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    Openhouse Forms New Partnership to Support the LGBTQ Community

    By Dr. Karen Skultety–

    Ask anyone you know about how they envision aging and you are likely to hear, “I never want to end up in a nursing home.” People of all ages and backgrounds share a common goal: to age in the place they call home, surrounded by people they love, in a community where they feel they belong. The desire to age and thrive at home is no different for LGBTQ seniors, but the risks of living in an institutionalized setting are.

    Research tells us that LGBTQ seniors face discrimination and mistreatment in long-term care facilities. According to “Stories from the Field: LGBT Older Adults in Long-Term Care Facilities,” published in 2011 by the National Senior Citizens Law Center, 78% of those interviewed felt it would be unsafe for an LGBT senior to be “out” in a care facility. Over 80% believed that staff and other residents would discriminate against an LGBT elder who was out of the closet, and 43% reported personally witnessing or knowing individuals who experienced instances of mistreatment. In addition, for transgender seniors, these risks are even higher. Denial of care is common for transgender seniors and many report thoughts of ending their lives rather than moving into long-term care (Witten, 2014).

    Openhouse has listened to community members who have shared their fears about what it would be like for them to leave their homes and to move into a nursing home. We believe LGBTQ seniors who have lifetimes of fighting for the rights of our community should not endure going back in the closet as they age. The ideal solution is one that aims to support LGBTQ seniors to age in their homes.

    We are thrilled to announce that Openhouse is partnering with On Lok to design a solution that ensures our community can age as who they are, with dignity and support. On Lok is a family of nonprofit organizations founded in the early 1970s by a group of citizens concerned about the plight of seniors and the lack of long-term care options in the community. With 46 years of history and experience both in creating innovative models of care and serving diverse senior communities through integrated health and social services, On Lok has a wide-reaching experience base and is a trusted partner in its communities. In fact, On Lok is the creator of the Program for All-Inclusive Care for the Elderly (PACE), a nationwide model created specifically to support seniors who desire to age in their communities, rather than in a nursing home.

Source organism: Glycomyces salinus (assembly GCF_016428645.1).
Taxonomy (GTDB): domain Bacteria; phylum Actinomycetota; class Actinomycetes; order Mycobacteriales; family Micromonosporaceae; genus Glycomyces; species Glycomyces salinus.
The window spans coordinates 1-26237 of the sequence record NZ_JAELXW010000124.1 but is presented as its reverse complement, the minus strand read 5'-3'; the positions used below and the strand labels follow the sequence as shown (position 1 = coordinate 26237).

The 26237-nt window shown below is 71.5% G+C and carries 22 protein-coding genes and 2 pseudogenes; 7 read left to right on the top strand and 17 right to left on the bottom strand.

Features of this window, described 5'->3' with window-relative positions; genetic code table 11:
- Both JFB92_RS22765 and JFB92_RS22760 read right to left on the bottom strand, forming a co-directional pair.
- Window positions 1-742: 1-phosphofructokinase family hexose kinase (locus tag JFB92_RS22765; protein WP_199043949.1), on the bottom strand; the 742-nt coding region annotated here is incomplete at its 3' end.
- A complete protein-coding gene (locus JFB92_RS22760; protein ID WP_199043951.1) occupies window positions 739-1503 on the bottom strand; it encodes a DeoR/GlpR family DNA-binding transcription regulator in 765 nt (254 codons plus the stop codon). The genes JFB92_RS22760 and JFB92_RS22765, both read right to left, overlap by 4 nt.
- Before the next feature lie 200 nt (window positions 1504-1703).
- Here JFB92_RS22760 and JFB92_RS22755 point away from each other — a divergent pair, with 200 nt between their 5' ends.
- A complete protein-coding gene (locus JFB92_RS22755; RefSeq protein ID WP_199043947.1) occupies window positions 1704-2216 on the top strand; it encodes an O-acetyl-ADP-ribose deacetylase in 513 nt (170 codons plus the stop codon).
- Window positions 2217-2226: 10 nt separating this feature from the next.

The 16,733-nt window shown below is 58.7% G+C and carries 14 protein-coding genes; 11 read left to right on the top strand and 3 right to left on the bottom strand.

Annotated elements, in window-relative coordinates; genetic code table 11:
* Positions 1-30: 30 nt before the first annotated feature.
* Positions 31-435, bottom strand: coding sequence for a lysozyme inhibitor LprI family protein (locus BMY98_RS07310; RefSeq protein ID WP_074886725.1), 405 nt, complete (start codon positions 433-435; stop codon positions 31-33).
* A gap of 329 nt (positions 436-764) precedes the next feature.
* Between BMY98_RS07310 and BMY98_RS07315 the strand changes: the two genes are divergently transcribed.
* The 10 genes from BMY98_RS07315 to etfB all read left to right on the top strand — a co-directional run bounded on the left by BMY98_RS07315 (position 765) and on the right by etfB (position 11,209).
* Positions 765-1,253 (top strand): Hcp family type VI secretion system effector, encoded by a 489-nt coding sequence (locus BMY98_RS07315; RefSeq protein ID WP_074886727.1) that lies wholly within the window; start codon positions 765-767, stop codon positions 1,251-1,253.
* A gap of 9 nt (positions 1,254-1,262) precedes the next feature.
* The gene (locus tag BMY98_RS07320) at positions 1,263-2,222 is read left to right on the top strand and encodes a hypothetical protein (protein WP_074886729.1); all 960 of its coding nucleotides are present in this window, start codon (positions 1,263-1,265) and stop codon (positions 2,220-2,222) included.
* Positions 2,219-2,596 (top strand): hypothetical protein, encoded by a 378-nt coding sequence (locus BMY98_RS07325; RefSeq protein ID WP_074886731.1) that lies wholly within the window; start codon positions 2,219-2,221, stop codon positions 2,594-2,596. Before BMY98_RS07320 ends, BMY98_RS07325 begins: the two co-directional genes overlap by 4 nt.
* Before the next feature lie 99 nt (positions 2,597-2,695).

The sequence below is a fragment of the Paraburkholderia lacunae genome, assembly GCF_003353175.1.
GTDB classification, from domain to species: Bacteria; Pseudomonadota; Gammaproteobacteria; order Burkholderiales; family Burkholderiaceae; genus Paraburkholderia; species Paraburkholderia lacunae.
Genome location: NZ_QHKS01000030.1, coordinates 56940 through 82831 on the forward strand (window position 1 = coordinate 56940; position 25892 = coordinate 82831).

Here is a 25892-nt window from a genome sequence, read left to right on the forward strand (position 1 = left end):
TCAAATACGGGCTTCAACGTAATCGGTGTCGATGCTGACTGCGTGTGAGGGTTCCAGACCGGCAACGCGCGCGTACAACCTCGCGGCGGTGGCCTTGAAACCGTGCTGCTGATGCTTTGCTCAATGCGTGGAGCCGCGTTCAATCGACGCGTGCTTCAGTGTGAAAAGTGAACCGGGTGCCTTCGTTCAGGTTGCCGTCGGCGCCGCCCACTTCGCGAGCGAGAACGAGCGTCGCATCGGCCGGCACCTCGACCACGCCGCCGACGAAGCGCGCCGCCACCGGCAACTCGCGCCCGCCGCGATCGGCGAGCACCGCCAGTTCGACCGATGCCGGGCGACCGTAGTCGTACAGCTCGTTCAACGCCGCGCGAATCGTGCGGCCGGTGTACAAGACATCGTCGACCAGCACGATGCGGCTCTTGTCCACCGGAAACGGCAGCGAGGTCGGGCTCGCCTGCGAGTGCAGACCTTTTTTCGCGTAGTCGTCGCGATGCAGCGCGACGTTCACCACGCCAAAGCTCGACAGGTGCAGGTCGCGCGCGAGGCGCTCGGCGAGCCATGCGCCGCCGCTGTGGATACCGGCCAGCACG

On Lok’s expertise combined with Openhouse’s leadership in delivering programs and advocating for LGBTQ seniors can create a much-needed solution—a program that is designed with the LGBTQ community, for the LGBTQ community. This new program will be one of the many Openhouse offerings at our new community center at 75 Laguna Street scheduled to open in April 2019. It will add to the continuum of services Openhouse currently offers to LGBTQ seniors, both for those living in the on-site housing and to the larger community.